Edwin Johnson (21), labourer, was indicted for shooting at Matthew Milner, with a revolver, with intent to murder, at Filey, on September 13. He was detained on a charge of attempted suicide, on the same day. To the first charge he pleaded “not guilty,” and to the second (suicide) “guilty.” – Mr. Kemp appeared for the prosecution, and the prisoner was defended by Mr. C. Mellor. – In his opening statement Mr. Kemp said that there was a second count on the indictment, charging the prisoner with intent to do grievous bodily harm. The prisoner was engaged on a farm at Filey occupied by Mr. T. Smith, but on September 12 he refused to do certain work and left the farm. He bought a revolver for 6s. 6d., and some cartridges at Scarborough, and returned to the farm the next day. He entered the stackyard shouting religious texts. He was seen to be carrying a revolver but said to Wharton Smith that he did not intend to harm him, and that he wanted to see the master. Mr. Smith, however, went for a police officer after the prisoner had fired a shot in the air, and when the prisoner heard that the master had gone for the police, he asked who was “stacking.” He then saw Milner, who was “stacking,” and who had taken the place occupied by the prisoner, and said, “He is a devil to take a man’s job from him.” He then fired at Milner, and the bullet whizzed past. When a police officer arrived, the prisoner put the revolver to his own head and fired, with the result that he lost an eye, and for some time was in considerable danger. – Evidence supporting Mr. Kemp’s statement was given. – Matthew Milner said he had no quarrel with the prisoner. He saw the prisoner point and fire but had no idea whether a bullet was discharged or not.

Mr Mellor, for the defence, contended that the prisoner did not know the dangerous character of the weapon he was carrying. He only wished to frighten the people in the yard. His conduct was of one half-mad or half-drunk, and he was the only one to suffer by it, and he had suffered terribly.

The learned judge advised the jury to dismiss from their minds that the prisoner had intent to murder.

The prisoner was found guilty, and sentence was deferred.

Two days later –

Edwin has a place on the FamilySearch Shared Tree and there his life is thought to have ended around 1900. I have searched through all sources readily available to me and the only death registration that fits at all closely indicates that Edwin did not go blind but continued to do heavy work as a farm labourer. At the beginning of the Second World War the Register places him at Charleston Farm near Grindale. A single man in his sixties, and unlikely to have married subsequently, a death at the age of 91 that could be his was registered in Scarborough in the September Quarter of 1968.

John and Matthew Milner had three sisters. (There are four on the Shared Tree but I think Emily is a cuckoo.) Sarah Ann, the middle girl, remained single and census enumerators in 1901 and 1911 found her living with her mother in Filey. She died in the East Riding Lunatic Asylum in 1919, aged 43. You can find photographs of the institution online by searching for Broadgate Hospital. It was a huge place. Over 900 inmates were buried in pauper graves there but have not been forgotten. Sarah Ann’s mother may not have been able to care for her daughter but she arranged for her body to be brought home to be with her father, brother John and nephew Frank. Sarah Ann senior would join them three years later.

Sky 21 · Royal Parade, Morning

The Donkin Sisters

Ten days ago, in Every Two Years,I wrote –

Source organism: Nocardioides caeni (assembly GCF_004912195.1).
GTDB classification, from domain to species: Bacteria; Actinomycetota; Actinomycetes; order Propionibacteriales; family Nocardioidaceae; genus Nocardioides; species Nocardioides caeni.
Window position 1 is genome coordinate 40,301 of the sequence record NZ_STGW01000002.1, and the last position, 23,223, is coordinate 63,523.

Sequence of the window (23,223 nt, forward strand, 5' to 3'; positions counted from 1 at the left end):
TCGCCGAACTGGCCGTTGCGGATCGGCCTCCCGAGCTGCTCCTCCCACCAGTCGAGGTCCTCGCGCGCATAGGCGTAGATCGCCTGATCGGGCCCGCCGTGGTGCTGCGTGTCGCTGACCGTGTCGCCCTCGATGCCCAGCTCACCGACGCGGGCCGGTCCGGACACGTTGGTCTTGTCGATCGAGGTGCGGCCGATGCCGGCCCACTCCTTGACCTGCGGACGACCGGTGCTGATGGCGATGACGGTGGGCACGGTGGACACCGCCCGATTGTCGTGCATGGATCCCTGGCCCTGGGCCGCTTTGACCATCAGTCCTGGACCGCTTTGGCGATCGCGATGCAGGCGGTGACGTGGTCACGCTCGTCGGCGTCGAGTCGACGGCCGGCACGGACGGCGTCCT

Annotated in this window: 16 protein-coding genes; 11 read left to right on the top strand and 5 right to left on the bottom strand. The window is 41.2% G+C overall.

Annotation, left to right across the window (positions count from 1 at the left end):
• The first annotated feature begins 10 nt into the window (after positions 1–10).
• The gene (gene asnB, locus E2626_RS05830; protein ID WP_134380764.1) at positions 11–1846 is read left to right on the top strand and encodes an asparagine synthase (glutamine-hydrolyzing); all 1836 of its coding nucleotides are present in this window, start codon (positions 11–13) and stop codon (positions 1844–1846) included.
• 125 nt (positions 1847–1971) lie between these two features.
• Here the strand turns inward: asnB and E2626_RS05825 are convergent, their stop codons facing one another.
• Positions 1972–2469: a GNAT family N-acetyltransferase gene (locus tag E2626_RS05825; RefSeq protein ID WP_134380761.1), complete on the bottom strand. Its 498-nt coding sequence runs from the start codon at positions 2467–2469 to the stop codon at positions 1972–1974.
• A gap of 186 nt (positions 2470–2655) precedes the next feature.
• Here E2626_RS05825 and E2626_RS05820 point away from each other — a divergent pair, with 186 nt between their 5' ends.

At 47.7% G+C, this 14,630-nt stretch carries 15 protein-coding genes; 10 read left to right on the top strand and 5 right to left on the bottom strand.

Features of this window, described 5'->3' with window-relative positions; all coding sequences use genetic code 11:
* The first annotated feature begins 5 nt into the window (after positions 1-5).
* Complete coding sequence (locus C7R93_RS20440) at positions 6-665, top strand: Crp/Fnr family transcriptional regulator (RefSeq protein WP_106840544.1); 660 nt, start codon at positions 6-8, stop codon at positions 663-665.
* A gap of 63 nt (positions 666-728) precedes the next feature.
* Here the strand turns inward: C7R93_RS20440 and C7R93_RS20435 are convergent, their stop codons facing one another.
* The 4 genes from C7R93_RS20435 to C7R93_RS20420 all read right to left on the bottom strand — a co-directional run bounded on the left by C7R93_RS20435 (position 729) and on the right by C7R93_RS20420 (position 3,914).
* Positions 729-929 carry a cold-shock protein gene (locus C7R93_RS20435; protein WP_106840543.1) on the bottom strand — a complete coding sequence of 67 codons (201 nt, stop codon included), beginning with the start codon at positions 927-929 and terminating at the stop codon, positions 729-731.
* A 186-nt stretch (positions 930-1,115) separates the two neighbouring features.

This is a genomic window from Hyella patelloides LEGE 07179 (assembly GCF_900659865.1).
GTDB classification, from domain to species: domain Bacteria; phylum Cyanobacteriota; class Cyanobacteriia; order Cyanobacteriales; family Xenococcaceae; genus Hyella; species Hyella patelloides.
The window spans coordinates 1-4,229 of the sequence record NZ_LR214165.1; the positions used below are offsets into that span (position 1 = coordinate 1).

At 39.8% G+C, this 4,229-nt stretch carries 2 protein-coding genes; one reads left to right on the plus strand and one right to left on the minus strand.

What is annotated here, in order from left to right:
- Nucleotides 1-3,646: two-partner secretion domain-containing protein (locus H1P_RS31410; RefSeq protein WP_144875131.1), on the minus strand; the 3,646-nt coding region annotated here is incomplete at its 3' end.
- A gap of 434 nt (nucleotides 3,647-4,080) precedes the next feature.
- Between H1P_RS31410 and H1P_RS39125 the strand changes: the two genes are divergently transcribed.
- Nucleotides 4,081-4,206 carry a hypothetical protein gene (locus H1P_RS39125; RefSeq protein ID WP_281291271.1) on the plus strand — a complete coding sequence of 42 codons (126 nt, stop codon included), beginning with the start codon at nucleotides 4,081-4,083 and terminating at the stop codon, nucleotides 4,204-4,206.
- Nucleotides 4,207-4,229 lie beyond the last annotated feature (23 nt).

There is much still to do. Matthew [HALLAM] must be given his first two wives and Jane junior’s bereft husband (not yet named above) finds a second wife close to home.

Visit Matthew and click Mary Cooper’s caret and his first two wives are revealed. You will see in the screenshot above that the husband of Jane and Florence Mary appears twice.

I surmised last week that Jane may have died in childbirth and later discovered that her death was registered in the same quarter as John Robert Carter, her first and only child. The boy’s father, James Robert, waited almost six years before marrying Jane’s younger sister, Florence Mary.

The enumerator in 1901 found James working as a Foreman on a Carnaby farm. He was 29 years-old, single, and married Jane towards the end of 1904. She was 17, making the age gap between them fifteen years. When widower James married Florence, he was 19 years her senior.

History repeated itself, sadly, when James’ first child with Florence died within a few months. The couple had set up home in Octon, and with them on census night was George Allen Donkin, Florence’s youngest brother (described as “a relative”).

Just before the Second World War began, the 1939 Register located James and Florence at Castle House in Hunmanby.

Castle House Farm, Hunmanby

Photo credit: cc-by-sa/2.0 © Martin Dawes – geograph.org.uk/p/4812217

This is the house in which John William Donkin, elder brother of Jane and Florence, was born two days before Christmas, 1880. Fifty-nine years later, Jane Donkin nee Hallam was head of the household – at the age of 83.

Jane Elizabeth Carter was also at Castle House in 1939. The third daughter of James and Florence, she would marry James SEAMAN two years later. I have not been able to determine if James was born in Selby in 1916 or Pocklington in 1923. A husband nine years younger has a certain appeal – but he had the middle name William and the civil marriage record settles for plain James.

It is John William, born in Castle House, who is buried in St Oswald’s churchyard, Filey.

The parish register gives 10 Mariner’s Terrace as the last address of John and Ada.

10 Mariner’s Terrace photographed this afternoon

Water 32 · Martin’s Ravine

The Separation

I have stayed away from the entangled CARTER families for a couple of days, leaving them in the adventurous hands of ‘homebuilt’. I visited them this morning and was pleased to see one family had become two. Several children were living on the wrong side of the tracks but all the heavy lifting had been done (thank you, James) and it was a simple matter to send Elizabeth, Hannah and Edward over to Malton and add poor Robert to the Bridlington folk. I despatched Ann to the cyber-orphanage. I am convinced her mother is someone other than Mary Thompson or Mary Stephenson. Someone may give her a home eventually.

There is work still to be done but both families look healthier after the surgical procedure. Look back to last Monday’s post to see the way things were. As I write, the two Carter families look like this –

The stage is now set for the story of James Robert Carter and the Two Donkin Sisters.

Beach 117 · Mile Haven

Primrose Valley stream and a clearing rain shower